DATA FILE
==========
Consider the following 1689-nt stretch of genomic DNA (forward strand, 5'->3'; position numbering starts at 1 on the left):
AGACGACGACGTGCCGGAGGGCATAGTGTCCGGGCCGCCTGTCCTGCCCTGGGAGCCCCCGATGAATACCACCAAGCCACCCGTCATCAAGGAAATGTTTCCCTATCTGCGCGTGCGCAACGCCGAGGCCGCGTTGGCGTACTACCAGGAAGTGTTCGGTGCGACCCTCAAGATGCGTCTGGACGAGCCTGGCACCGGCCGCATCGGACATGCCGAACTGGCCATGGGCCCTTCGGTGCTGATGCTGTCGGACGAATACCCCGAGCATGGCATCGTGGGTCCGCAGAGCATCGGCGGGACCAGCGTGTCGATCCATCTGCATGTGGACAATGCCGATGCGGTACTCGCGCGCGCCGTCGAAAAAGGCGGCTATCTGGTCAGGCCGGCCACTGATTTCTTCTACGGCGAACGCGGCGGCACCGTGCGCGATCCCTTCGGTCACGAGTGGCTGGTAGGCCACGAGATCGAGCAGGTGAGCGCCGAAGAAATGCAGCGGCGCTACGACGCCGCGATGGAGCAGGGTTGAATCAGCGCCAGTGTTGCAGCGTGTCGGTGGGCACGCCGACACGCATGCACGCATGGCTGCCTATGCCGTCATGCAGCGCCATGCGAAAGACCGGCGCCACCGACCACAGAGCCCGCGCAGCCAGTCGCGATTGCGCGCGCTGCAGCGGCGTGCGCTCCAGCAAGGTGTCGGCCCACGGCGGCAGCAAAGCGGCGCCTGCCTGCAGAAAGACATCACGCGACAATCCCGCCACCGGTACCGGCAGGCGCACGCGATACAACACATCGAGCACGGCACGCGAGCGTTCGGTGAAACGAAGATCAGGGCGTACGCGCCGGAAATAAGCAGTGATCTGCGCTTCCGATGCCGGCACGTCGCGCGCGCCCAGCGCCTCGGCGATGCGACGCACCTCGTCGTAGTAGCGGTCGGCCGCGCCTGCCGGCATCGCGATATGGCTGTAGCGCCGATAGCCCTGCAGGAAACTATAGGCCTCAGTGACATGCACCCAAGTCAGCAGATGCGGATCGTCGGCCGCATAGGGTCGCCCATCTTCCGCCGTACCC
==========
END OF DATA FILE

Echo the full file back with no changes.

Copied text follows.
Consider the following 1689-nt stretch of genomic DNA (forward strand, 5'->3'; position numbering starts at 1 on the left):
AGACGACGACGTGCCGGAGGGCATAGTGTCCGGGCCGCCTGTCCTGCCCTGGGAGCCCCCGATGAATACCACCAAGCCACCCGTCATCAAGGAAATGTTTCCCTATCTGCGCGTGCGCAACGCCGAGGCCGCGTTGGCGTACTACCAGGAAGTGTTCGGTGCGACCCTCAAGATGCGTCTGGACGAGCCTGGCACCGGCCGCATCGGACATGCCGAACTGGCCATGGGCCCTTCGGTGCTGATGCTGTCGGACGAATACCCCGAGCATGGCATCGTGGGTCCGCAGAGCATCGGCGGGACCAGCGTGTCGATCCATCTGCATGTGGACAATGCCGATGCGGTACTCGCGCGCGCCGTCGAAAAAGGCGGCTATCTGGTCAGGCCGGCCACTGATTTCTTCTACGGCGAACGCGGCGGCACCGTGCGCGATCCCTTCGGTCACGAGTGGCTGGTAGGCCACGAGATCGAGCAGGTGAGCGCCGAAGAAATGCAGCGGCGCTACGACGCCGCGATGGAGCAGGGTTGAATCAGCGCCAGTGTTGCAGCGTGTCGGTGGGCACGCCGACACGCATGCACGCATGGCTGCCTATGCCGTCATGCAGCGCCATGCGAAAGACCGGCGCCACCGACCACAGAGCCCGCGCAGCCAGTCGCGATTGCGCGCGCTGCAGCGGCGTGCGCTCCAGCAAGGTGTCGGCCCACGGCGGCAGCAAAGCGGCGCCTGCCTGCAGAAAGACATCACGCGACAATCCCGCCACCGGTACCGGCAGGCGCACGCGATACAACACATCGAGCACGGCACGCGAGCGTTCGGTGAAACGAAGATCAGGGCGTACGCGCCGGAAATAAGCAGTGATCTGCGCTTCCGATGCCGGCACGTCGCGCGCGCCCAGCGCCTCGGCGATGCGACGCACCTCGTCGTAGTAGCGGTCGGCCGCGCCTGCCGGCATCGCGATATGGCTGTAGCGCCGATAGCCCTGCAGGAAACTATAGGCCTCAGTGACATGCACCCAAGTCAGCAGATGCGGATCGTCGGCCGCATAGGGTCGCCCATCTTCCGCCGTACCC